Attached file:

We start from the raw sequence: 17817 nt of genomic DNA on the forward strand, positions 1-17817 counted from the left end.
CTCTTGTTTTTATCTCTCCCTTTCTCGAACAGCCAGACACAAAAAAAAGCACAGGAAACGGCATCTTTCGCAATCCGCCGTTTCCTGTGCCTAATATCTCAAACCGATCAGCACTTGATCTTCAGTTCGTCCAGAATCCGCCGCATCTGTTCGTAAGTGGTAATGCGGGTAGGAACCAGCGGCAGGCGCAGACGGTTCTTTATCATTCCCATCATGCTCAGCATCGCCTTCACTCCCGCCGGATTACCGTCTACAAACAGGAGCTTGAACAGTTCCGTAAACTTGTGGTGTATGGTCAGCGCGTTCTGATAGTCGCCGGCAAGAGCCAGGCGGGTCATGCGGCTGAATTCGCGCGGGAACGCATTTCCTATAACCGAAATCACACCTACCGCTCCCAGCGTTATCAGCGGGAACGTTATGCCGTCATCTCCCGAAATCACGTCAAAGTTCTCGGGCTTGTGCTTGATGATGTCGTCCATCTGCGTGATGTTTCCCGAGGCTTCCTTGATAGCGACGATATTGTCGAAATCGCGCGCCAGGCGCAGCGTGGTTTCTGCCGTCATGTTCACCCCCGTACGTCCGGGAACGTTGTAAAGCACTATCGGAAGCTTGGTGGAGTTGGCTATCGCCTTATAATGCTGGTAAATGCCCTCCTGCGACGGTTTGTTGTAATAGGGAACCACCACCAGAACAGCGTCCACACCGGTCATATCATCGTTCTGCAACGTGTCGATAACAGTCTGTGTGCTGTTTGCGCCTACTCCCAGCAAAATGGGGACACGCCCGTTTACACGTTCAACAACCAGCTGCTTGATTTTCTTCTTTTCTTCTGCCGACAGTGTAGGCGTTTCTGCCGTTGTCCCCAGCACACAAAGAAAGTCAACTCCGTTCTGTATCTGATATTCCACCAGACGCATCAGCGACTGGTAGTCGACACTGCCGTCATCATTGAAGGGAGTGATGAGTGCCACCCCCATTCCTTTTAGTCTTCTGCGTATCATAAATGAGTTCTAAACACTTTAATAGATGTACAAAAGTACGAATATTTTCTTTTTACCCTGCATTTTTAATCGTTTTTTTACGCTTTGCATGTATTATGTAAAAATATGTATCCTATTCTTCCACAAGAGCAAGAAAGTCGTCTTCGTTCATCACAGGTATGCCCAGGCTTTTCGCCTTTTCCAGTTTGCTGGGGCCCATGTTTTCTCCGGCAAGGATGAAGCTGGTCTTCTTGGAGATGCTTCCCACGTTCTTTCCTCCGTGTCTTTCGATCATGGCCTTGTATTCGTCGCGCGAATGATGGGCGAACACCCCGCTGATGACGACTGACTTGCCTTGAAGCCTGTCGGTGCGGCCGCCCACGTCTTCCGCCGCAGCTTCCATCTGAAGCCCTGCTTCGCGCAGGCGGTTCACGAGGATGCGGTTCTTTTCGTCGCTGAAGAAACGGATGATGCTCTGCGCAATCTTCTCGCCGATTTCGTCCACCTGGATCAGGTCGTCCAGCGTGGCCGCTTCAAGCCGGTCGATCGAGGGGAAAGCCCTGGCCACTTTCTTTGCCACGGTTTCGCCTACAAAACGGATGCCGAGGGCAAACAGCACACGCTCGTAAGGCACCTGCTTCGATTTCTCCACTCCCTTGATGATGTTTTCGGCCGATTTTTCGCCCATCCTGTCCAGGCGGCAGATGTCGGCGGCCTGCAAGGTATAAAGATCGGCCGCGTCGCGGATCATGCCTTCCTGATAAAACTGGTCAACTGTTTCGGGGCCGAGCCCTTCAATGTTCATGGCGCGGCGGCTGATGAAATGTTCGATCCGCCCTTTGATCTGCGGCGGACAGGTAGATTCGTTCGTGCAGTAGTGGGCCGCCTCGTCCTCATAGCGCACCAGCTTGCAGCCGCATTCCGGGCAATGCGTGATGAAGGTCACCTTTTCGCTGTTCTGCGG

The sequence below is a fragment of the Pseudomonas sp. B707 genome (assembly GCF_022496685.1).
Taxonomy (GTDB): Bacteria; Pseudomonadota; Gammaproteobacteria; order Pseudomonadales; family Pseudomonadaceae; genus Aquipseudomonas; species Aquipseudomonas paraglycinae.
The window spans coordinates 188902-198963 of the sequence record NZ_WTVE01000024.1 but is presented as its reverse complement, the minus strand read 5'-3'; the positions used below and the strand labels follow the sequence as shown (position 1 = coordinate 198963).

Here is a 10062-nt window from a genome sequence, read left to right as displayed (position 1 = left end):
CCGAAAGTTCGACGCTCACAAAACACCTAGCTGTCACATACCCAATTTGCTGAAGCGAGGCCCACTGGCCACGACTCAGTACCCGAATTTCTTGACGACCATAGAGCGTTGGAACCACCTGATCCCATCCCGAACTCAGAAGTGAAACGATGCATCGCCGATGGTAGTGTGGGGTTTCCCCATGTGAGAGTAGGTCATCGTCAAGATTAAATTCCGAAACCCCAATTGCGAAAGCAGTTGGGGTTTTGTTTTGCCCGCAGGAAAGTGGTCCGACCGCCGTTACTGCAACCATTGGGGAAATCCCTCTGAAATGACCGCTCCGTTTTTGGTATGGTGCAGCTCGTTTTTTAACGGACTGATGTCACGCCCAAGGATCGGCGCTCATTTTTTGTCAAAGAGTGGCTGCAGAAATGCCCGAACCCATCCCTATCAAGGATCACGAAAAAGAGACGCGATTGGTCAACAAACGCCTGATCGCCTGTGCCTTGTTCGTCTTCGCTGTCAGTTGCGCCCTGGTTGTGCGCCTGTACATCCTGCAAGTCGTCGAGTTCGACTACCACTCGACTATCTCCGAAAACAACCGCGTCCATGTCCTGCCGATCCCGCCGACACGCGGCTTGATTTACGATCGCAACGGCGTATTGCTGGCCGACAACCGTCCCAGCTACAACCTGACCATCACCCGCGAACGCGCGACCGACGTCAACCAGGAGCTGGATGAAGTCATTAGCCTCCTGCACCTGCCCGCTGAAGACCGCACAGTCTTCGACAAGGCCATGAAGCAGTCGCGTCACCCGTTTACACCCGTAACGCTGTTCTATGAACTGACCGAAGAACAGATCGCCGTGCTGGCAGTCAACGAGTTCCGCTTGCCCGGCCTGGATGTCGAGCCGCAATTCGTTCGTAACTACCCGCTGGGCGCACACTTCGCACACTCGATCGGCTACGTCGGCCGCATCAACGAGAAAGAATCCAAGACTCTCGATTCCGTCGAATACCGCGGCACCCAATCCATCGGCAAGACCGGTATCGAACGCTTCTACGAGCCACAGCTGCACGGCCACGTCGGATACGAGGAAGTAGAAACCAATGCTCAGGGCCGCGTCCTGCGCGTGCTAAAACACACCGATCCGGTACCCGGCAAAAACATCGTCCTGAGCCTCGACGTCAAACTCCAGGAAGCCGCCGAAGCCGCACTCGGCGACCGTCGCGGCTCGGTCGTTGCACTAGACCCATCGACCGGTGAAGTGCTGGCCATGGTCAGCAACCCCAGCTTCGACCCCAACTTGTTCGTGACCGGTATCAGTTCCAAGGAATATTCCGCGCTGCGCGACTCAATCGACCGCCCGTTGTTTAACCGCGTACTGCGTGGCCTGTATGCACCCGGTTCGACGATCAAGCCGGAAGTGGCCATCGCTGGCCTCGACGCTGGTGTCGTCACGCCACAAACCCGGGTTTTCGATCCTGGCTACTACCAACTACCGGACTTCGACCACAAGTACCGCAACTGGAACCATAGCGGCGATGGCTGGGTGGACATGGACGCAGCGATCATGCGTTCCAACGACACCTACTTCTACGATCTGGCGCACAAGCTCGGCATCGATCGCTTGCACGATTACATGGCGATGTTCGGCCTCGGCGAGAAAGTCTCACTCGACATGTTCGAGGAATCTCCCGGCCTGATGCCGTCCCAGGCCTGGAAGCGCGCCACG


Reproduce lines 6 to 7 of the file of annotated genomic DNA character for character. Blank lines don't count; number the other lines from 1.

Here is a 10062-nt window from a genome sequence, read left to right as displayed (position 1 = left end):
CCGAAAGTTCGACGCTCACAAAACACCTAGCTGTCACATACCCAATTTGCTGAAGCGAGGCCCACTGGCCACGACTCAGTACCCGAATTTCTTGACGACCATAGAGCGTTGGAACCACCTGATCCCATCCCGAACTCAGAAGTGAAACGATGCATCGCCGATGGTAGTGTGGGGTTTCCCCATGTGAGAGTAGGTCATCGTCAAGATTAAATTCCGAAACCCCAATTGCGAAAGCAGTTGGGGTTTTGTTTTGCCCGCAGGAAAGTGGTCCGACCGCCGTTACTGCAACCATTGGGGAAATCCCTCTGAAATGACCGCTCCGTTTTTGGTATGGTGCAGCTCGTTTTTTAACGGACTGATGTCACGCCCAAGGATCGGCGCTCATTTTTTGTCAAAGAGTGGCTGCAGAAATGCCCGAACCCATCCCTATCAAGGATCACGAAAAAGAGACGCGATTGGTCAACAAACGCCTGATCGCCTGTGCCTTGTTCGTCTTCGCTGTCAGTTGCGCCCTGGTTGTGCGCCTGTACATCCTGCAAGTCGTCGAGTTCGACTACCACTCGACTATCTCCGAAAACAACCGCGTCCATGTCCTGCCGATCCCGCCGACACGCGGCTTGATTTACGATCGCAACGGCGTATTGCTGGCCGACAACCGTCCCAGCTACAACCTGACCATCACCCGCGAACGCGCGACCGACGTCAACCAGGAGCTGGATGAAGTCATTAGCCTCCTGCACCTGCCCGCTGAAGACCGCACAGTCTTCGACAAGGCCATGAAGCAGTCGCGTCACCCGTTTACACCCGTAACGCTGTTCTATGAACTGACCGAAGAACAGATCGCCGTGCTGGCAGTCAACGAGTTCCGCTTGCCCGGCCTGGATGTCGAGCCGCAATTCGTTCGTAACTACCCGCTGGGCGCACACTTCGCACACTCGATCGGCTACGTCGGCCGCATCAACGAGAAAGAATCCAAGACTCTCGATTCCGTCGAATACCGCGGCACCCAATCCATCGGCAAGACCGGTATCGAACGCTTCTACGAGCCACAGCTGCACGGCCACGTCGGATACGAGGAAGTAGAAACCAATGCTCAGGGCCGCGTCCTGCGCGTGCTAAAACACACCGATCCGGTACCCGGCAAAAACATCGTCCTGAGCCTCGACGTCAAACTCCAGGAAGCCGCCGAAGCCGCACTCGGCGACCGTCGCGGCTCGGTCGTTGCACTAGACCCATCGACCGGTGAAGTGCTGGCCATGGTCAGCAACCCCAGCTTCGACCCCAACTTGTTCGTGACCGGTATCAGTTCCAAGGAATATTCCGCGCTGCGCGACTCAATCGACCGCCCGTTGTTTAACCGCGTACTGCGTGGCCTGTATGCACCCGGTTCGACGATCAAGCCGGAAGTGGCCATCGCTGGCCTCGACGCTGGTGTCGTCACGCCACAAACCCGGGTTTTCGATCCTGGCTACTACCAACTACCGGACTTCGACCACAAGTACCGCAACTGGAACCATAGCGGCGATGGCTGGGTGGACATGGACGCAGCGATCATGCGTTCCAACGACACCTACTTCTACGATCTGGCGCACAAGCTCGGCATCGATCGCTTGCACGATTACATGGCGATGTTCGGCCTCGGCGAGAAAGTCTCACTCGACATGTTCGAGGAATCTCCCGGCCTGATGCCGTCCCAGGCCTGGAAGCGCGCCACG